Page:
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Farming Is Risky Business

Farming Is Risky Business
Noma, one of the world’s best restaurants known for its new Nordic cuisine, will close at the end of next year and reopen on a different site in Copenhagen as an urban farm. Chef René Redzepi says he wants to grow all the produce on his menu. He’s nervous about the decision, and who wouldn’t be? Running a first-class restaurant is risky enough; running a farm is even riskier.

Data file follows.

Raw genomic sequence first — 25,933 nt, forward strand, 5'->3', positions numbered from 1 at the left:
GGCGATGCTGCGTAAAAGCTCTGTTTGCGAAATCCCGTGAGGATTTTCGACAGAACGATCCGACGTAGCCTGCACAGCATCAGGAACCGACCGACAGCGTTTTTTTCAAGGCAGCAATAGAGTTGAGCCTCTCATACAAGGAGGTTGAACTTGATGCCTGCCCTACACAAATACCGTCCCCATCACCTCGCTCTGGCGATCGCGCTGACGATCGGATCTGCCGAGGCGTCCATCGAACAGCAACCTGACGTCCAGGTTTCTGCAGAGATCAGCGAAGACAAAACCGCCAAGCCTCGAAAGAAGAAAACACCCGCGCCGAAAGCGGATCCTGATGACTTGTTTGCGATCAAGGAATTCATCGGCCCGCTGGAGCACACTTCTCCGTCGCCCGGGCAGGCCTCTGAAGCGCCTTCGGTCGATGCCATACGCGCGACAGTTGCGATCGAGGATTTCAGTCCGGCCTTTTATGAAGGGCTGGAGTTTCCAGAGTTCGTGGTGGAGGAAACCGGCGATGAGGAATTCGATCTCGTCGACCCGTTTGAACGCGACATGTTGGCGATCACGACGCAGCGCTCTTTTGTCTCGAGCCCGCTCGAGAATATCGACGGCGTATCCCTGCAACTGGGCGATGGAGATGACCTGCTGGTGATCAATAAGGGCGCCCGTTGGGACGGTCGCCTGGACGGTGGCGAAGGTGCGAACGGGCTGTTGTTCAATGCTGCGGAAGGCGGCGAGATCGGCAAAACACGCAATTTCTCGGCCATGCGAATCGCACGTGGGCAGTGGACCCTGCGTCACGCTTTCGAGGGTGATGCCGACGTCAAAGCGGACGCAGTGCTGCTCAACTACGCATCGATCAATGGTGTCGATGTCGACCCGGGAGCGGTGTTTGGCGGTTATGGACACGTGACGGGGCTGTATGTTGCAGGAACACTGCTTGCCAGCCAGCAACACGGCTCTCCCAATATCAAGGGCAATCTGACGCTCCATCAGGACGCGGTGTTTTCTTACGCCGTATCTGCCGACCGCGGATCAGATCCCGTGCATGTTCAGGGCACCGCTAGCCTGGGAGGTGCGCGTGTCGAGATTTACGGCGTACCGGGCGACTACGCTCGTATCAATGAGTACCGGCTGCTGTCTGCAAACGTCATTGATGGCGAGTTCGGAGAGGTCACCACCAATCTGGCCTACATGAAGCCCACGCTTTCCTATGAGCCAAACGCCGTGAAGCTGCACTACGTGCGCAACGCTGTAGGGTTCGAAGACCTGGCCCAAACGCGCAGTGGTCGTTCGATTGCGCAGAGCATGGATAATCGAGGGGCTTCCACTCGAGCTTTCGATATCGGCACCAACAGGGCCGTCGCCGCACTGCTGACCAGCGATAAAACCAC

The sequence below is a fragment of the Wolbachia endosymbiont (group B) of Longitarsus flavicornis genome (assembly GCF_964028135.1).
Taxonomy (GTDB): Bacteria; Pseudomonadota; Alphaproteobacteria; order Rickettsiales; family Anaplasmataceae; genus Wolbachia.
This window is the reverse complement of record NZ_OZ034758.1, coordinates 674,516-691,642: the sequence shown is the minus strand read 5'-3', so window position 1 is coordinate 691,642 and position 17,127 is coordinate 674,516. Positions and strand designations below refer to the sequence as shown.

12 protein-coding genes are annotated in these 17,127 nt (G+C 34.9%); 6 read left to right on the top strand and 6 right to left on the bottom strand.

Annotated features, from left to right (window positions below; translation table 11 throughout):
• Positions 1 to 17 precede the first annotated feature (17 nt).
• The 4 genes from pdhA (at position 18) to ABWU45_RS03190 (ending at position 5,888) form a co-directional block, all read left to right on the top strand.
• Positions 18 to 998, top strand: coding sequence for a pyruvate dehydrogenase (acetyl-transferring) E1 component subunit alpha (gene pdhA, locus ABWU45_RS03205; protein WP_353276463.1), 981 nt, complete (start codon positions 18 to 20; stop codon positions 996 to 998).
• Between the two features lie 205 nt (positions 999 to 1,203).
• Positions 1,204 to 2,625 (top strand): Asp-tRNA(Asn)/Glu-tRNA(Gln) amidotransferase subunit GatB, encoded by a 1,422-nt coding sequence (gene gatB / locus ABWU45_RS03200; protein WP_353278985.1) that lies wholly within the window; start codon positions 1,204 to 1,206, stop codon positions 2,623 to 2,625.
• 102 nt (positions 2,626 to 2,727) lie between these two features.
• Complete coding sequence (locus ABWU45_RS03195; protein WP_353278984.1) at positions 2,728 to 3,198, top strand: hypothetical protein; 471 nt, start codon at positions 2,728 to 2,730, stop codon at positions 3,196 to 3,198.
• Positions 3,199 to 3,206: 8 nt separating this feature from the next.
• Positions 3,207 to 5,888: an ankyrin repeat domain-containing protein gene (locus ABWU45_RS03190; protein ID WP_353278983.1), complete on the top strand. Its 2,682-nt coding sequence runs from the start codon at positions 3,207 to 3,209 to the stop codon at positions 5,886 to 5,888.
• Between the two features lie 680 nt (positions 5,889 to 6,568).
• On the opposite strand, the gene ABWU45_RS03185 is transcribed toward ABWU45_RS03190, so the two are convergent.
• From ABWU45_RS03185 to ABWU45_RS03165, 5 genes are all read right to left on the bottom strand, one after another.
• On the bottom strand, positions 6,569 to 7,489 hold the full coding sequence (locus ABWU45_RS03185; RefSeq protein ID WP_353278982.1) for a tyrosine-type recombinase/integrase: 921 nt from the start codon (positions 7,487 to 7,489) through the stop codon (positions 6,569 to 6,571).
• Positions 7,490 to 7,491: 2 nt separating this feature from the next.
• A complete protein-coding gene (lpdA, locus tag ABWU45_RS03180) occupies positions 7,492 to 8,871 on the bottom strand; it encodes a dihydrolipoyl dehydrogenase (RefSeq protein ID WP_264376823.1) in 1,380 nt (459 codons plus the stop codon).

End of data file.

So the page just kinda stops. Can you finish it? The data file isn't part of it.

One would think that with all the advancements in agriculture over the last half century surely the risky business of farming has become more predictable and stable. Farming is less intuitive and more data-driven, but that hasn’t eliminated the uncertainty of it.  
 
Focus on Ag column


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